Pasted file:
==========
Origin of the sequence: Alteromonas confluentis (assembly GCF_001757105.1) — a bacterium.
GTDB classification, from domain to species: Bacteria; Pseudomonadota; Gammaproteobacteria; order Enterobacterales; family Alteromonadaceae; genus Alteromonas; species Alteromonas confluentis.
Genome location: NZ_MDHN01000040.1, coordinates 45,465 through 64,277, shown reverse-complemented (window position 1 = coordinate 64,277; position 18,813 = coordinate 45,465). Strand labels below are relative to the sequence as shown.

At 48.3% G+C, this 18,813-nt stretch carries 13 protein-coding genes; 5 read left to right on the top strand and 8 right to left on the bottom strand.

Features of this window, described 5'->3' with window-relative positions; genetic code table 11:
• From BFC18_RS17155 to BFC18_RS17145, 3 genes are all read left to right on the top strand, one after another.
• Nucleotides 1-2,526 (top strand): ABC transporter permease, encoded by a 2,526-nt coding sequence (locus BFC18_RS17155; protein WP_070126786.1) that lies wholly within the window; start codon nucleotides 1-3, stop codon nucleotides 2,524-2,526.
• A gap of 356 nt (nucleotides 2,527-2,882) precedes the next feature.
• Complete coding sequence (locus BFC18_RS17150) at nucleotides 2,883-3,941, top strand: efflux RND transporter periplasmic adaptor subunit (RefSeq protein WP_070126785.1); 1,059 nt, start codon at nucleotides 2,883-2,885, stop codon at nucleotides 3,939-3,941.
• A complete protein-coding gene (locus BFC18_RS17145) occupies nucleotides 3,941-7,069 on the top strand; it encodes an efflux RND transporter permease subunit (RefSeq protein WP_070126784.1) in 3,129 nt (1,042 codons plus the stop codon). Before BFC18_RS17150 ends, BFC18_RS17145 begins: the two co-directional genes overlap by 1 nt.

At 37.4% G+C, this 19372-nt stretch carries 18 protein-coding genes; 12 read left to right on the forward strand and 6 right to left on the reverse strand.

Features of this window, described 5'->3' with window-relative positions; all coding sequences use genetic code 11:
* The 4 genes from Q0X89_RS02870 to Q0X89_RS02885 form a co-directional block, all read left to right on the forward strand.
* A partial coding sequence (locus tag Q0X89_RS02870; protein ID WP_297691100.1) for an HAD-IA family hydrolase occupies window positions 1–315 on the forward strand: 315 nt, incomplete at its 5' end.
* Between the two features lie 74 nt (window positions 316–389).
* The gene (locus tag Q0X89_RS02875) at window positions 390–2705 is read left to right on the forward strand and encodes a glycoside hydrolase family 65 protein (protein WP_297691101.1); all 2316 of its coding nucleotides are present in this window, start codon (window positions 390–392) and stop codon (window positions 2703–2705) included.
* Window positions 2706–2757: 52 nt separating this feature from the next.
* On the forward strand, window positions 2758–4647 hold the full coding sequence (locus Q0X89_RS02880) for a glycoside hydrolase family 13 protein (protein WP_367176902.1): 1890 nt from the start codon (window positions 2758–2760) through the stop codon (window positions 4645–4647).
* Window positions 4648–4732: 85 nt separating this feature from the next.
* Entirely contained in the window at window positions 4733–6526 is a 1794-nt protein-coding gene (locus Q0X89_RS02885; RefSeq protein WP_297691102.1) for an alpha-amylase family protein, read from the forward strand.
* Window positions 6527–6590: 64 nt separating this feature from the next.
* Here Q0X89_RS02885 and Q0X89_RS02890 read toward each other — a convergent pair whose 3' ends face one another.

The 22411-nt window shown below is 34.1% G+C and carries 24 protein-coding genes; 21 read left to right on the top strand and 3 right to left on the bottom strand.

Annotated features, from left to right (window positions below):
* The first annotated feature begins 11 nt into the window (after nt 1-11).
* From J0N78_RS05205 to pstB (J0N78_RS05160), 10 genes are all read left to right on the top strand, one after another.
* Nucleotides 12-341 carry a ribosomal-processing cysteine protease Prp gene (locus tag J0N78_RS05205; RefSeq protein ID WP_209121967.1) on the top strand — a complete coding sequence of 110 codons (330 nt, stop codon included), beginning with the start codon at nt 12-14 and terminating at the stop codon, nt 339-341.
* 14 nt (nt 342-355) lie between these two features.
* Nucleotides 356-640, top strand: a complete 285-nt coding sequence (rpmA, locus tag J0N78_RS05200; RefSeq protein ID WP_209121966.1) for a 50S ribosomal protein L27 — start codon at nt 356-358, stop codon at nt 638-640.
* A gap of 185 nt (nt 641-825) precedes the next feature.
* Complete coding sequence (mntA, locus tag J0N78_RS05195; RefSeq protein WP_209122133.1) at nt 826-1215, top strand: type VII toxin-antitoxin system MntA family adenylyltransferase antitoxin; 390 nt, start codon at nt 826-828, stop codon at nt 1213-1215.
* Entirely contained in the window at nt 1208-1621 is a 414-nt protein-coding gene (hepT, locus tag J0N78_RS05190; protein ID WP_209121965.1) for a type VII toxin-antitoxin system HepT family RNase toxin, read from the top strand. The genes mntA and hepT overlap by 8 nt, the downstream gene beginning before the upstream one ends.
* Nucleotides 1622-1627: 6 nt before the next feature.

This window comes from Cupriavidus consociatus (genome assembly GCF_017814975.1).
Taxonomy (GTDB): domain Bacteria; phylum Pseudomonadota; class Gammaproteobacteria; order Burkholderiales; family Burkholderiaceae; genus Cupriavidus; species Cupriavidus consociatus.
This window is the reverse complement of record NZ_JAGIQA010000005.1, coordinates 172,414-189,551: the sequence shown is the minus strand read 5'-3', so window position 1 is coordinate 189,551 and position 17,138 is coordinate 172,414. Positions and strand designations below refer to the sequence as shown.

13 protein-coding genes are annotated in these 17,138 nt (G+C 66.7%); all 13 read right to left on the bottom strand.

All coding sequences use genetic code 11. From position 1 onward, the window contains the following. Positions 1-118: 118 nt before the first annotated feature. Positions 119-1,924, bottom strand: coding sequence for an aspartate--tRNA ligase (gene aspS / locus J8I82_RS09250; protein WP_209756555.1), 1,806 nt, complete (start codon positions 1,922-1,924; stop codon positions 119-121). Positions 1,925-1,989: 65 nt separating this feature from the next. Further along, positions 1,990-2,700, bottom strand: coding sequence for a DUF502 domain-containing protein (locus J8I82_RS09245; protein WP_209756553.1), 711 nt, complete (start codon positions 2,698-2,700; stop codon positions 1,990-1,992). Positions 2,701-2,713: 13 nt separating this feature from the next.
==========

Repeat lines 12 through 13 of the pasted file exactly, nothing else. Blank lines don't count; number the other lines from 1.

Features of this window, described 5'->3' with window-relative positions; all coding sequences use genetic code 11:
* The 4 genes from Q0X89_RS02870 to Q0X89_RS02885 form a co-directional block, all read left to right on the forward strand.